The Quebec Act of 1774 is viewed in a number of different perspectives. To American colonists who were beginning to itch for Revolution, this Act falls under the province of a number of laws passed by England that were called the Intolerable Acts and ultimately led to some of the first revolutionary gestures of the colonists. In England and in parts of Canada, the Act at the time was viewed with greater favor, since it restored some inequities created by the 1763 Treaty of Paris, resulting from the British-French Seven Years War.
In the Treaty, French colonists who wanted to remain in Canada (now called Quebec by the British), had to swear allegiance to the British crown, and in order to serve in any political capacity, they had to renounce Catholicism. This greatly concerned the many French colonists who were predominantly Catholic, leading to an imbalance in power in most government positions. England clearly recognized the danger of maintaining this position as the colonists demanded greater rights, and there was imminent fear that former French citizens in Quebec would join in revolutionary efforts without more rights.
Thus in 1774, the Quebec Act changed some aspects of the way Quebec would be governed, and most importantly, it removed the requirement that government officials had to forswear Catholicism. Another provision of this Act really angered some of the members of the original 13 colonies, since it tripled the area of Quebec, so that it now included much of the Ohio River Valley, an area that had been looked upon by colonists as rightfully theirs. Quebec now included what would later be parts of the states of Ohio, Michigan, Illinois, Indiana, Minnesota and Wisconsin.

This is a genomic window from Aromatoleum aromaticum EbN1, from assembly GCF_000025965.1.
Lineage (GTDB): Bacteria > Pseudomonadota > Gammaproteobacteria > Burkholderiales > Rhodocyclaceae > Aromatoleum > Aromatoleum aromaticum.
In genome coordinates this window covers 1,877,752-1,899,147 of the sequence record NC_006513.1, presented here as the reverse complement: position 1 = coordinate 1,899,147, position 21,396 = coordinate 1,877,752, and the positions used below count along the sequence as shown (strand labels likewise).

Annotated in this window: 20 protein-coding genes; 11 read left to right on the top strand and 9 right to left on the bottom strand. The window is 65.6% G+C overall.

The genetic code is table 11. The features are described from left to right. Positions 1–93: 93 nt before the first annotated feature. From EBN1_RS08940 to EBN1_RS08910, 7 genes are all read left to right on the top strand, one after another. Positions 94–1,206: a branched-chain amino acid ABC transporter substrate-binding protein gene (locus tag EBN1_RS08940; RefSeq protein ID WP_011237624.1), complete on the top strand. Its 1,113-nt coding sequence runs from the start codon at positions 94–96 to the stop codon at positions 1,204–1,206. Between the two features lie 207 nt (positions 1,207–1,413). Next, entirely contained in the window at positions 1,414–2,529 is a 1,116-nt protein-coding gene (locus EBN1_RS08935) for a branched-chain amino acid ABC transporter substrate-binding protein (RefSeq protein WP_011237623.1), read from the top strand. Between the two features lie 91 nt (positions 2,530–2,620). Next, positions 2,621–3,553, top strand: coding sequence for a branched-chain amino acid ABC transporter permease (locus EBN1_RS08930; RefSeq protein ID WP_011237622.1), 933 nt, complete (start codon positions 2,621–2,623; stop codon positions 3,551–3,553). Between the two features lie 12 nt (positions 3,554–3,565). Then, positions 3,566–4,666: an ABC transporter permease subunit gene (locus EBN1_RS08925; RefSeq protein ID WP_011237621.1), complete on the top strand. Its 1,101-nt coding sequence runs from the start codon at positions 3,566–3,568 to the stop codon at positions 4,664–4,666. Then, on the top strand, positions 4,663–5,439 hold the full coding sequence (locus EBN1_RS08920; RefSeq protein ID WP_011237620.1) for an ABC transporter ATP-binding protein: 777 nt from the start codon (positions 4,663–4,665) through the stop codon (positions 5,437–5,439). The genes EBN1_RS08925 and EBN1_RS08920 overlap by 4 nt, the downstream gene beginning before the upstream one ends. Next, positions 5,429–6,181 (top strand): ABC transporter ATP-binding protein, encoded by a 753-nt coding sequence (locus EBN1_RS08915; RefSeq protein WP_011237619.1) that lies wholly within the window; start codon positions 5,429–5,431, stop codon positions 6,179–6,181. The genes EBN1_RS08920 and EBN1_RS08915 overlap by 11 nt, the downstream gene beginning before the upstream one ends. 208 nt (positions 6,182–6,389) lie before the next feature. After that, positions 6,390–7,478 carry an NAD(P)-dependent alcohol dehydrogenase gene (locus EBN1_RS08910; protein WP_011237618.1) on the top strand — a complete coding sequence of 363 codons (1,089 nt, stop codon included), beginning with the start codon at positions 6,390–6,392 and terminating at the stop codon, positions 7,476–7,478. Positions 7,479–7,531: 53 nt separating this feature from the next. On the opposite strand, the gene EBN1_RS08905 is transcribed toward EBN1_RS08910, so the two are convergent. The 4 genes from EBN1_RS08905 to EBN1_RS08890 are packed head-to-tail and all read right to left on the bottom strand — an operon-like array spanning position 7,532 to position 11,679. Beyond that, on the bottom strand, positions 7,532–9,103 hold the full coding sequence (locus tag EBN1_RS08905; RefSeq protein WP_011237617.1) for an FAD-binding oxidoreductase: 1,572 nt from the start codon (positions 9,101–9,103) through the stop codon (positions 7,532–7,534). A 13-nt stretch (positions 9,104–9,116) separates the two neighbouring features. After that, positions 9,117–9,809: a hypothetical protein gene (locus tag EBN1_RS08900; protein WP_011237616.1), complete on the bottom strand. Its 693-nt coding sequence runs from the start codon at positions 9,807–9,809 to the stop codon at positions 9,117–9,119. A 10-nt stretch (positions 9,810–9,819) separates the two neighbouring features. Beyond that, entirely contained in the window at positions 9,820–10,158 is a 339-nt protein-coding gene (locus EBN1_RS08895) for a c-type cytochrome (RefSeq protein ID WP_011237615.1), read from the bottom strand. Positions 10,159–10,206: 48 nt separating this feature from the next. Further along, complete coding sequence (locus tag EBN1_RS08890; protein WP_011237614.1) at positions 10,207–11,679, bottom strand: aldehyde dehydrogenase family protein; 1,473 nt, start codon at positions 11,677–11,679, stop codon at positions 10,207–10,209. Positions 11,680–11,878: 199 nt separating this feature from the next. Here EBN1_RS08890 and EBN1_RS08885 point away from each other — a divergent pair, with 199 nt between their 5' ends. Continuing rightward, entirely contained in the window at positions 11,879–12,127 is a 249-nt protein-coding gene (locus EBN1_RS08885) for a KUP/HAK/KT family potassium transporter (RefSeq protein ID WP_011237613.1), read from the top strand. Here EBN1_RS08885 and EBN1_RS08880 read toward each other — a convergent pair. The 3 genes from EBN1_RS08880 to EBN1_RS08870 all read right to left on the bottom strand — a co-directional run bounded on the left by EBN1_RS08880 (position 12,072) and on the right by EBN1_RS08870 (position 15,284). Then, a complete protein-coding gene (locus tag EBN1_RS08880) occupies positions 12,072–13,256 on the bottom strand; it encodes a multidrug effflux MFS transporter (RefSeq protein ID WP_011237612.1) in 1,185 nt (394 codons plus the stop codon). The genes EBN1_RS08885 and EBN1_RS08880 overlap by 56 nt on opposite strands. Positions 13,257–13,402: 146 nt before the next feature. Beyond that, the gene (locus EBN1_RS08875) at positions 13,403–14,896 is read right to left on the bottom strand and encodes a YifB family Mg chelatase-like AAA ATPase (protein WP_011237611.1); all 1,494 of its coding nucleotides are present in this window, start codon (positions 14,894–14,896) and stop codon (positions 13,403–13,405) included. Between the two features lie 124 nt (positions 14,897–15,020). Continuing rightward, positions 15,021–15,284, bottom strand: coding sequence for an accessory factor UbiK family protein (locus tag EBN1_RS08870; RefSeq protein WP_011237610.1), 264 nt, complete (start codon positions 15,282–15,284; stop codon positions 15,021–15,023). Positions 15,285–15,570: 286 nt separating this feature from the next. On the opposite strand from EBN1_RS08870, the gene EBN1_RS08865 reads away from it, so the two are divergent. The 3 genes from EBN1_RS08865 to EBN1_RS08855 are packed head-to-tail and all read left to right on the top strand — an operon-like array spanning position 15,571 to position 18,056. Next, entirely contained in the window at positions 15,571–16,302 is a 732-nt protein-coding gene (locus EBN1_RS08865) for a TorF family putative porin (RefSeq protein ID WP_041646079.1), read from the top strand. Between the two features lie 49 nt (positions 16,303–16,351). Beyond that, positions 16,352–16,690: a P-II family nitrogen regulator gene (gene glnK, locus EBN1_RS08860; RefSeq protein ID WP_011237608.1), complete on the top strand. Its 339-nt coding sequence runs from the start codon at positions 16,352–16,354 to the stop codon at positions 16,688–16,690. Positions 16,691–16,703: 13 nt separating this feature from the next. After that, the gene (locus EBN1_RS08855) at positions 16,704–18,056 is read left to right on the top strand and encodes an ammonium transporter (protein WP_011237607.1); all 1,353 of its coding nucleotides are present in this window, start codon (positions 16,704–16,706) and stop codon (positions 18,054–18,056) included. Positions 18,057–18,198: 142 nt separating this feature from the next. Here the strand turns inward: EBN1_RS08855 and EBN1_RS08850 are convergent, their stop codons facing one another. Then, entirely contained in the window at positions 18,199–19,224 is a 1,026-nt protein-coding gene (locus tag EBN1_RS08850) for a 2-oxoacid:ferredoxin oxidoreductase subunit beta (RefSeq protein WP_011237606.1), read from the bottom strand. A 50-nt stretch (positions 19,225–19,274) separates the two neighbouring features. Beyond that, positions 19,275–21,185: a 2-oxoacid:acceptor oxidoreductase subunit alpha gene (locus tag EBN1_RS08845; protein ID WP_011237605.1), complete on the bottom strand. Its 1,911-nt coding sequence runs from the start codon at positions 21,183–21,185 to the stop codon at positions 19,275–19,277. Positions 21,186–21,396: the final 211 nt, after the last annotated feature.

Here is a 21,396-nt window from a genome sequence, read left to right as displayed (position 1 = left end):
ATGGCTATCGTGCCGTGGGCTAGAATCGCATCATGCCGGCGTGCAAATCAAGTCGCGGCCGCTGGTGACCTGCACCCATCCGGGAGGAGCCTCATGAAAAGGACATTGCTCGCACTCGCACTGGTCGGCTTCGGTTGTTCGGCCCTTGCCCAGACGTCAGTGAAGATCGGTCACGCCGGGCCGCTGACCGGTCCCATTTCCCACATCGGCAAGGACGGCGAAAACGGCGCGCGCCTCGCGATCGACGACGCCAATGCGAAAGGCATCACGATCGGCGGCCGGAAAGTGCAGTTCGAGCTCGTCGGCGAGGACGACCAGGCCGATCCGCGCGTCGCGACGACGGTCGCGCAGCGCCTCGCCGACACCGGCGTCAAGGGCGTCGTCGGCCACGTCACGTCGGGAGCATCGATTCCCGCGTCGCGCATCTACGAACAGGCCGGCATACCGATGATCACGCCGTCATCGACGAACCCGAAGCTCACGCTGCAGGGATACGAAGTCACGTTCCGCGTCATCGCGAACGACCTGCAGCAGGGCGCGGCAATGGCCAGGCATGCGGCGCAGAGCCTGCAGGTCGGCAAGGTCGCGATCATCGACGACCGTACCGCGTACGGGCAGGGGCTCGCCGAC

Other aspects of the Quebec Act were equally “intolerable” to those looking for more representative government. Government was by appointment and the Act didn’t have any provisions for establishing an elected group of lawmakers. It also restored the way land had been distributed under French rule. Primarily, these provisions were pleasing most to the richer members of Canadian society, but there also many citizens in Quebec (later Canada) who probably would have joined in American Revolutionary efforts without passage of the Act. On the other hand, the way Quebec would be governed frightened American colonists because it seemed to be a step backward in government without representation, and many believed it would become a model for government in all of the colonies.
The Quebec Act can be called short-lived, and Britain ultimately replaced it in 1791 with the Constitutional Act or the Canada Act. By this time, the area that was considered Canada had been reduced due to American success in the Revolutionary War. Much of the territories formerly considered part of Quebec were now part of the US. There were some interesting long-term effects of the Act in the US.
For instance, in the Ohio River Valley, and the parts of states formerly considered part of Quebec, there was a strong Catholic presence, which continues to this day. It was necessary for the US to make provisions in their constitution that would not discriminate based on religion, just as the Quebec Act had attempted to do. Non-discrimination against Catholics was still a relatively new concept in North America, but areas of the country where Catholics could live peaceably were certainly attractive to Catholic settlers.